Your precious birth story

Everyone has a precious birth story

About 135,000 childrenĀ are adopted in the United States each year. Of non- stepparent adoptions, about 59% are from the child welfare (or foster) system, 26% are from other countries, and 15% are voluntarily relinquished American babies.

Approximately 5 million people alive in the US today are adoptees. Several legitimate assumptions can be made regarding that figure; some don’t know that they were adopted, some do know, and, most likely those are numbers that may never be known and recorded because they fall into the realm of personal family matters. What can be said, however, is that of those who know that they are adopted it’s not uncommon that, whether verbalized or not, they typically have some questions; Who are my birth parents? Why did they give me up? Was there something wrong with me?

For a young child in their formative years, if they are aware that they were adopted, those questions (and others that follow) are understandably difficult waters for them to navigate. This creates, for the adoptive parents, some challenges in their child rearing efforts that are seldom faced by non-adoptive parents. A child in those special circumstances needs complete reassurance that they are loved and wanted, and that there is nothing wrong with them. They need to know that they are just as special as any other child in the family.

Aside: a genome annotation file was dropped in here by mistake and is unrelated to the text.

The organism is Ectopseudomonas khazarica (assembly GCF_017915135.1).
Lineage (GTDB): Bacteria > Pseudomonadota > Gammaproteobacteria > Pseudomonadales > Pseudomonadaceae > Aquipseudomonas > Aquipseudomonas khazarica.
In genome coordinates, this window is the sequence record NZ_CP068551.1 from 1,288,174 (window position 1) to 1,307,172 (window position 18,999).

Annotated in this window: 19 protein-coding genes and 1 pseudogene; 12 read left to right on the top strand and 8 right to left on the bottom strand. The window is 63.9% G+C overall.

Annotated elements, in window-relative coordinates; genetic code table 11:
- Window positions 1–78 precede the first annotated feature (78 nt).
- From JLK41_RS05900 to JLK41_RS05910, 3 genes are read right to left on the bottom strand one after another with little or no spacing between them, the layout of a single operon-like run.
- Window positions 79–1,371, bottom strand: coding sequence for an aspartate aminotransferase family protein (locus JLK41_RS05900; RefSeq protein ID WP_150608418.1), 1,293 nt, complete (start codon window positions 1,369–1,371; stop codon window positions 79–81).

It’s often easy for an adopted child to withhold asking those questions for any number of reasons. Chief among them is that the answers might validate their thoughts that prompted the questions in the first place–that they weren’t loved by their birth parents, and therefore weren’t wanted, and therefore that there is something wrong with them. When that occurs, the questions do not remain dormant in their minds. There are plenty of reminders on a daily basis that feed into their negative thoughts of self-worth.

It’s incumbent upon adoptive parents, and particularly Christian adoptive parents that they openly and frequently pour love into those adopted children. They need reassurance, often repeated, that their real birth story is as precious as everyone else’s, that it is no difference at its root between theirs and anyone else’s real birth story–and that is that we are all children of God, a child of love. Reinforcement such as that will bless their lives for years to come, and it will help build into them a stronger foundation of who they are and why.

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